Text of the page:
Tuesday, December 26, 2006

Top 25 Comics of 2006, Part One

What a great year in comics. I can't say that enough. It was a really exceptional year for the medium. Any other year, any book in my top ten could have pegged down the number one spot. The books up through the very last on my list could have been on any other top ten list. In fact, there were plenty of books unable to make the cut this year that I really hated to see go unsung. But in the end, twenty-five is a lot of books and the line just has to be drawn at some point. And since the list is a long one, I'll be counting down my favorite comics of 2006 in two parts, the first part going up to number eleven, with the top ten being published tomorrow. I highly recommend every single comic on this list. Enjoy!

25. Niger #1
Leila Marzocchi
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"This is one of the most gorgeous books I've ever read, constantly forcing me to admire each page as a work of art in itself. Just flip through the book if you don't believe me, even as early as the first page as the red hues bleed into the clouds in the sky for a really spectacular effect."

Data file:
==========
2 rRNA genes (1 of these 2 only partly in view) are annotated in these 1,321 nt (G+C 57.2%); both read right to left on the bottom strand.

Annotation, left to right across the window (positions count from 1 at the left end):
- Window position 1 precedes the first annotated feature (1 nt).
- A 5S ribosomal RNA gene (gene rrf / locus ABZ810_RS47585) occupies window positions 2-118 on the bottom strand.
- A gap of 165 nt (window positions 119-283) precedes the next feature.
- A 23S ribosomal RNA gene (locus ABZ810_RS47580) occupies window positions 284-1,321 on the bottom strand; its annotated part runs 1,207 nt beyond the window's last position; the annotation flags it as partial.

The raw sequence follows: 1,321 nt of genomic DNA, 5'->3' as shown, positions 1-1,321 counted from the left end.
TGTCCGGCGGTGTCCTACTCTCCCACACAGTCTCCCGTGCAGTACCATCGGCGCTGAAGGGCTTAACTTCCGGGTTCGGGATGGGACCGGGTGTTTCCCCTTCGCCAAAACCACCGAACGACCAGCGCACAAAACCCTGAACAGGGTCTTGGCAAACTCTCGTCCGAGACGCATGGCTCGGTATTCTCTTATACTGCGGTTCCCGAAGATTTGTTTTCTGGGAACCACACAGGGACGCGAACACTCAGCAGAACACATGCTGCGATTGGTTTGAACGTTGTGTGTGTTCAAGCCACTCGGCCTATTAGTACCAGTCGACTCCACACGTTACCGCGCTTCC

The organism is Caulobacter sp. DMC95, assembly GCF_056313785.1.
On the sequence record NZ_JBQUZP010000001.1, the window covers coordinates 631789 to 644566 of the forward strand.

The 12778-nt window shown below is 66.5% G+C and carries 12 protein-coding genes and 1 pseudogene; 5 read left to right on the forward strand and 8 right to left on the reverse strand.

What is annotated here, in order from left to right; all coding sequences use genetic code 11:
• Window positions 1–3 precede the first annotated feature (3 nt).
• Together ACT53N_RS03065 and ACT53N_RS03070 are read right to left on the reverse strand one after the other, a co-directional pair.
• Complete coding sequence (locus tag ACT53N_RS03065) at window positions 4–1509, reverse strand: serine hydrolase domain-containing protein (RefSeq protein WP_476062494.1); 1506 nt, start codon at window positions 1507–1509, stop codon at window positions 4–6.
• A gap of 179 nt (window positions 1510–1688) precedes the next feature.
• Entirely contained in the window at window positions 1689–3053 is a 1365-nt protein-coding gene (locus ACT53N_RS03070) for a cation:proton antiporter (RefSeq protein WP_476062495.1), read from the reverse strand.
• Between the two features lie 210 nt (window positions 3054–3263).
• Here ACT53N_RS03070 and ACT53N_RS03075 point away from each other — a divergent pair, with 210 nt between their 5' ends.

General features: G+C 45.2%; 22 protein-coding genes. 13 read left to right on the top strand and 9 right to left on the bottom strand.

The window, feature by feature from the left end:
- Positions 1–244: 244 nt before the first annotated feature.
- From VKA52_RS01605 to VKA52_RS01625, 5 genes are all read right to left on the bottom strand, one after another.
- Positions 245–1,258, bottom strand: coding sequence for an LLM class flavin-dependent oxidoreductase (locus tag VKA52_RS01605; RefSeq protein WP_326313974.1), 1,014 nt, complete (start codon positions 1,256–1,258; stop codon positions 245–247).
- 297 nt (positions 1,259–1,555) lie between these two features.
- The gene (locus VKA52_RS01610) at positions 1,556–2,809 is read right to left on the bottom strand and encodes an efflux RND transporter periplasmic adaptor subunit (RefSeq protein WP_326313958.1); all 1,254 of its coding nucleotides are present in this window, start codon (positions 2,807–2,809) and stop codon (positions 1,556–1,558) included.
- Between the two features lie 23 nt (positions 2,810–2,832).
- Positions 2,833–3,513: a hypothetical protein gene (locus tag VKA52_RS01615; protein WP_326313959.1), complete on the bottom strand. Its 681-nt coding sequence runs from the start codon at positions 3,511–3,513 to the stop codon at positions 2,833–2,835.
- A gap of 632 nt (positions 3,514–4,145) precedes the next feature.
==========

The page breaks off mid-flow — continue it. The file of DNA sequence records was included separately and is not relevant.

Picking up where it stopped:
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Full Review here.
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24. Ghost of Hoppers
Jaime Hernandez
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"The situations, how people reacted to things, seemed more life-like than anything I’ve ever experienced in comics, whether it was someone caught up in their own thoughts or something less typical like a stalker waving a knife in a woman’s face. And in light of that realistic world (and realistic eccentricities of the characters therein), the supernatural elements that creep around on the periphery of the book are that much more effectively scary."
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Full Review here.
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23. Krazy & Ignatz 1937-1938: Shifting Sands Dusts Its Cheeks In Powdered Beauty
George Herriman
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"The Sundays featuring a group of crazy characters from Coconino County is really just very endearing and charming. When I picked up my first Krazy & Ignatz volume, I didn't expect to get much out of it, particularly with the disorienting way the characters talk within, but you kind of fall into a rhythm and it's a really rewarding experience by its conclusion."